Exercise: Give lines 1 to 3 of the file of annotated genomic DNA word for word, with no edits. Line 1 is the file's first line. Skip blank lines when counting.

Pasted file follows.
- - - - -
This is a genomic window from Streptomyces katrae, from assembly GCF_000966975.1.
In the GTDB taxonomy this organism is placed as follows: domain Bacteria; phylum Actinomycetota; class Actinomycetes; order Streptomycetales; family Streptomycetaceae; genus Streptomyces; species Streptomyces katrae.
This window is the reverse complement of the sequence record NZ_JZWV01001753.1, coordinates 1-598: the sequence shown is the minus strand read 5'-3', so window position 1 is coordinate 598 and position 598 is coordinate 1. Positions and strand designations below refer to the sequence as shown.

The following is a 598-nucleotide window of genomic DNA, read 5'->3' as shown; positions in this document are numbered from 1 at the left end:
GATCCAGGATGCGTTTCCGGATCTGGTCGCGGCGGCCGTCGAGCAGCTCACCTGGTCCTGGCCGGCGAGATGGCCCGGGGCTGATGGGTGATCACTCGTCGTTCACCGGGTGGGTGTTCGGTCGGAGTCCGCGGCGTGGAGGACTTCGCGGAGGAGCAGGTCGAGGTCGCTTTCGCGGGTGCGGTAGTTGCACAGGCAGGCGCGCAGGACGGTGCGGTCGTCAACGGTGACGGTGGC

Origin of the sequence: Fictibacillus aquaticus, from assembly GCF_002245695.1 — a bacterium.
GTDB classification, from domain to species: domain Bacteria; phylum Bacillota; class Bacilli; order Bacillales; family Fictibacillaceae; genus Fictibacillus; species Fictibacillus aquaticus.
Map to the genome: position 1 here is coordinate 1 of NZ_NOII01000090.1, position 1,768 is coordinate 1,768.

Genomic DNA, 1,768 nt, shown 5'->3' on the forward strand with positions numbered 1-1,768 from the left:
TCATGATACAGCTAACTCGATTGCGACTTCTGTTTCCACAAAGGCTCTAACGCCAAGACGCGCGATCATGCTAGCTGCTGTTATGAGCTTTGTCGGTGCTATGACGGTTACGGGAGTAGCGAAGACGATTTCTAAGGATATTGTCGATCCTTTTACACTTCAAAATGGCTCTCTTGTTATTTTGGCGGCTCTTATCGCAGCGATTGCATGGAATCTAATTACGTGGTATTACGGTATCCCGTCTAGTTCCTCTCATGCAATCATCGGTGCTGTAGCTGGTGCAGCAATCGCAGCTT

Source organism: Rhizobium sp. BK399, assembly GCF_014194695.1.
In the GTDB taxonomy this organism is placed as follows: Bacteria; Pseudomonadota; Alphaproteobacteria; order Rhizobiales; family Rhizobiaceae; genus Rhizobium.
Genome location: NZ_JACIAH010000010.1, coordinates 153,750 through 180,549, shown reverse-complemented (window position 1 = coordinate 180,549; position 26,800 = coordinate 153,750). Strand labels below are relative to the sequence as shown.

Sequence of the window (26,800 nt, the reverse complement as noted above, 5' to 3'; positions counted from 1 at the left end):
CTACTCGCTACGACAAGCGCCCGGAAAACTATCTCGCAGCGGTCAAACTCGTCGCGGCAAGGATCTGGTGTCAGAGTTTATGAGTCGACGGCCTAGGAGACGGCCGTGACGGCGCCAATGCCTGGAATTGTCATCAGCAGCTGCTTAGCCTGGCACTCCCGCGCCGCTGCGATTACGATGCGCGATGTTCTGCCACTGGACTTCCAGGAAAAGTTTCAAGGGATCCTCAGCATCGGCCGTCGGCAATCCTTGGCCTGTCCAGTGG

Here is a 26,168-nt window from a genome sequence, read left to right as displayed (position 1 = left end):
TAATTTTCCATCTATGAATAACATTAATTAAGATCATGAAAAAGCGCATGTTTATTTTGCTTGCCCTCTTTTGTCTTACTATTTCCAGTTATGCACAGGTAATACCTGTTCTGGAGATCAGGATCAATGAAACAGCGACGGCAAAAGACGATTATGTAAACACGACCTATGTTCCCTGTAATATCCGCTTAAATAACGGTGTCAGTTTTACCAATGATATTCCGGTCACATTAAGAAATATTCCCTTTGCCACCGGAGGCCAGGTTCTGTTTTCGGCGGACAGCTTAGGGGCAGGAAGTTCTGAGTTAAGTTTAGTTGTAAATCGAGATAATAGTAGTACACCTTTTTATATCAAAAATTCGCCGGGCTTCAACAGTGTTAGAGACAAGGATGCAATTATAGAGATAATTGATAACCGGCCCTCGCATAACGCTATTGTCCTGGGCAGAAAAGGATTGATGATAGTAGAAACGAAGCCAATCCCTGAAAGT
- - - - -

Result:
This is a genomic window from Streptomyces katrae, from assembly GCF_000966975.1.
In the GTDB taxonomy this organism is placed as follows: domain Bacteria; phylum Actinomycetota; class Actinomycetes; order Streptomycetales; family Streptomycetaceae; genus Streptomyces; species Streptomyces katrae.
This window is the reverse complement of the sequence record NZ_JZWV01001753.1, coordinates 1-598: the sequence shown is the minus strand read 5'-3', so window position 1 is coordinate 598 and position 598 is coordinate 1. Positions and strand designations below refer to the sequence as shown.